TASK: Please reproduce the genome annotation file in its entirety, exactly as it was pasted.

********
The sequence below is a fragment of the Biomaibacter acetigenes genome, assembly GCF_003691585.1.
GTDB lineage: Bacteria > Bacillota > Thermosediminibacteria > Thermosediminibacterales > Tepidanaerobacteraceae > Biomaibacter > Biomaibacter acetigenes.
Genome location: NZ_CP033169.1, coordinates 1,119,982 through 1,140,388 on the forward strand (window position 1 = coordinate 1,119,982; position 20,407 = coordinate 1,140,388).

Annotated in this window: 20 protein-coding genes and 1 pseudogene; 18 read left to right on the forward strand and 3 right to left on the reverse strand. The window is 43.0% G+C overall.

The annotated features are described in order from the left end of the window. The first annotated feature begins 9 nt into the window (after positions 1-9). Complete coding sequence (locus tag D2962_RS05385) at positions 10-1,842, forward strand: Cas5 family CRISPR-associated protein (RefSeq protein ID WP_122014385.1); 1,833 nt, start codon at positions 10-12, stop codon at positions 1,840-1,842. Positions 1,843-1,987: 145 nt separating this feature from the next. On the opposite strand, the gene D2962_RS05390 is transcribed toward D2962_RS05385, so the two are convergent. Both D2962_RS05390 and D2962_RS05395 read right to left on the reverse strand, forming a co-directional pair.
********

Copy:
The sequence below is a fragment of the Biomaibacter acetigenes genome, assembly GCF_003691585.1.
GTDB lineage: Bacteria > Bacillota > Thermosediminibacteria > Thermosediminibacterales > Tepidanaerobacteraceae > Biomaibacter > Biomaibacter acetigenes.
Genome location: NZ_CP033169.1, coordinates 1,119,982 through 1,140,388 on the forward strand (window position 1 = coordinate 1,119,982; position 20,407 = coordinate 1,140,388).

Annotated in this window: 20 protein-coding genes and 1 pseudogene; 18 read left to right on the forward strand and 3 right to left on the reverse strand. The window is 43.0% G+C overall.

The annotated features are described in order from the left end of the window. The first annotated feature begins 9 nt into the window (after positions 1-9). Complete coding sequence (locus tag D2962_RS05385) at positions 10-1,842, forward strand: Cas5 family CRISPR-associated protein (RefSeq protein ID WP_122014385.1); 1,833 nt, start codon at positions 10-12, stop codon at positions 1,840-1,842. Positions 1,843-1,987: 145 nt separating this feature from the next. On the opposite strand, the gene D2962_RS05390 is transcribed toward D2962_RS05385, so the two are convergent. Both D2962_RS05390 and D2962_RS05395 read right to left on the reverse strand, forming a co-directional pair.